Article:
I Need help predicting inside of the box temperature at a given outside temperature.


I have a system (also known as a BOX). The BOX is insulated from the outside environment and contains several internal layers, similar to a nesting doll. It is equipped with a temperature sensor inside each layer and one outside the box. I have conducted multiple studies at various outside temperatures, tracking both outside and inside temperatures over time. These studies have resulted in multiple arrays consisting of date-time columns and temperature data columns. I am not interested in date-time data at this time.

The temperature data essentially demonstrates the correlation between outside and inside temperatures.

My goal is to determine the most inside temperature (T3) within the box when the inside temperature of the most outer layer (T1) of the box reaches 19 degrees Celsius, for example.

Example of a data array:

|Datetime      | Outside| InsideLayer1| InsideLayer| InsideLayer|
3/20/24 12:23.    24.      19.           19.         18.


  1. How can I achieve what I need?
  2. Do I need to use data from all layers of the box to predict temperature inside of the last (most inner) layer?
  3. Which approach/model do I need to use.
  4. What should I consider.

Things to consider

Since the temperature data is basically a contentious data, it might not contain exact temperature at which I need to predict temperature inside of the last layer. It may be close, but not the same.

My thoughts

I was going to test KNN, GaussianNB, SVC, But I am not sure if I can get a prediction since the temperature that I will use to predict most internal temperature may not be in the array. I would like to determine "exact" temperature with decimal values.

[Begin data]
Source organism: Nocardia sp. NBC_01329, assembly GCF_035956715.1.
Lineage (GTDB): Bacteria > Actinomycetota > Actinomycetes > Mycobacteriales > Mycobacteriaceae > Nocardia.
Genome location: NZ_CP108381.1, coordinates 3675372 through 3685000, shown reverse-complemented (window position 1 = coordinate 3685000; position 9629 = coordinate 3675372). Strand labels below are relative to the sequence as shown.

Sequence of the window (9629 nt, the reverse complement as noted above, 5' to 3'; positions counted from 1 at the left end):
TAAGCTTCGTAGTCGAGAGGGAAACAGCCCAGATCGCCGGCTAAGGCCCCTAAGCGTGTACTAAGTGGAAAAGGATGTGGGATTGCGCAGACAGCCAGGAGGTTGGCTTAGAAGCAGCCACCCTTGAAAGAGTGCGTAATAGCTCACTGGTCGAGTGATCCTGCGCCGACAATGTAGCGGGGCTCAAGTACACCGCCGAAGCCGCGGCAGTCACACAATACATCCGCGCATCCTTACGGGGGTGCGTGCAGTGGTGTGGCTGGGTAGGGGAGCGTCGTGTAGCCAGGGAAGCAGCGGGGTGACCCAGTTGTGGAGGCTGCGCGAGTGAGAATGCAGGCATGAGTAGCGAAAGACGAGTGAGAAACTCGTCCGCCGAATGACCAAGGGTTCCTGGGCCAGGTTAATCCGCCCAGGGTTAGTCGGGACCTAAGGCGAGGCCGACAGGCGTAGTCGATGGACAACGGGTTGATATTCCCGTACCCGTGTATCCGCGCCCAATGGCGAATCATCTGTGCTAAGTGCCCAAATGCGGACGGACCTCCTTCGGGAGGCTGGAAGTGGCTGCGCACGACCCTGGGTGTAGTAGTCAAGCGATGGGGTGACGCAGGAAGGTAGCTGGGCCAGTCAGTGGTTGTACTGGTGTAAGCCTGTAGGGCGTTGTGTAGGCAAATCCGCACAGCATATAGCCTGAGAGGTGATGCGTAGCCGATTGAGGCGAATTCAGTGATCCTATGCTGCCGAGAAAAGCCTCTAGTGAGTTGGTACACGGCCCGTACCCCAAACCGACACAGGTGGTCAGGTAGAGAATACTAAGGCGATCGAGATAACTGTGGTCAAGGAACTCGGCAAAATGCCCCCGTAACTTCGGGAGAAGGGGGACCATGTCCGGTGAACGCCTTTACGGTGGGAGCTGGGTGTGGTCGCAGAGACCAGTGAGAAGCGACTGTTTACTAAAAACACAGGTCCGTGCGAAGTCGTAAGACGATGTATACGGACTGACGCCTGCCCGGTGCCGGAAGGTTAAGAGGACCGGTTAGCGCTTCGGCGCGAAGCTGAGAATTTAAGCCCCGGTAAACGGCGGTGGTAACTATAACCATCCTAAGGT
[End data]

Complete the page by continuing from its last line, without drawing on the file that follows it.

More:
Quick sketch


  • $\begingroup$ If the problem is as you describe, I would give traditional time-series a try (ARIMA-type), or some mix between those and NN. $T_3$ will be reach $T_2$ with some delay, provided $T_2$ stays constant. It probably will not, so what you will have is $T_3$ being predicted by $T_2$ and $T_1$ with some lag. With some familiarity in heat transfer you could probably reduce this to quasi-analytical model with just few constants that need fitting, but if this is not your field, then IMHO classical time series should be the first port of call. $\endgroup$
    – Cryo
    Mar 21 at 22:33
  • $\begingroup$ If you did try to model it as a heat transfer problem, you would give each box a certain heat capacity and couple the boxes via some heat resistance. Your sensors could also be described as ideal sensors with some noise. This would give a system of first-order coupled ODEs, which can be solved with methods of matrix algebra. The constants of the heat capacity could then be modeled on experimental data, e.g. on max likelihood. I would try this thing first, then reach for more complex models. This model will essentially boil down to something between a Gaussian process and ARIMA-type model. $\endgroup$
    – Cryo
    Mar 21 at 22:39
  • $\begingroup$ Please edit the question to limit it to a specific problem with enough detail to identify an adequate answer. $\endgroup$
    – Community Bot
    Mar 22 at 5:53
  • $\begingroup$ Cryo, Thank you for your response, highly appreciated. I will try ARIMA. If I understand ARIMA correctly, it will predict a "trend"/future values. I would like to predict T3 at a given value of T1. Example: What is T3 if T1=20C? $\endgroup$
    – Dennis
    Mar 23 at 22:05


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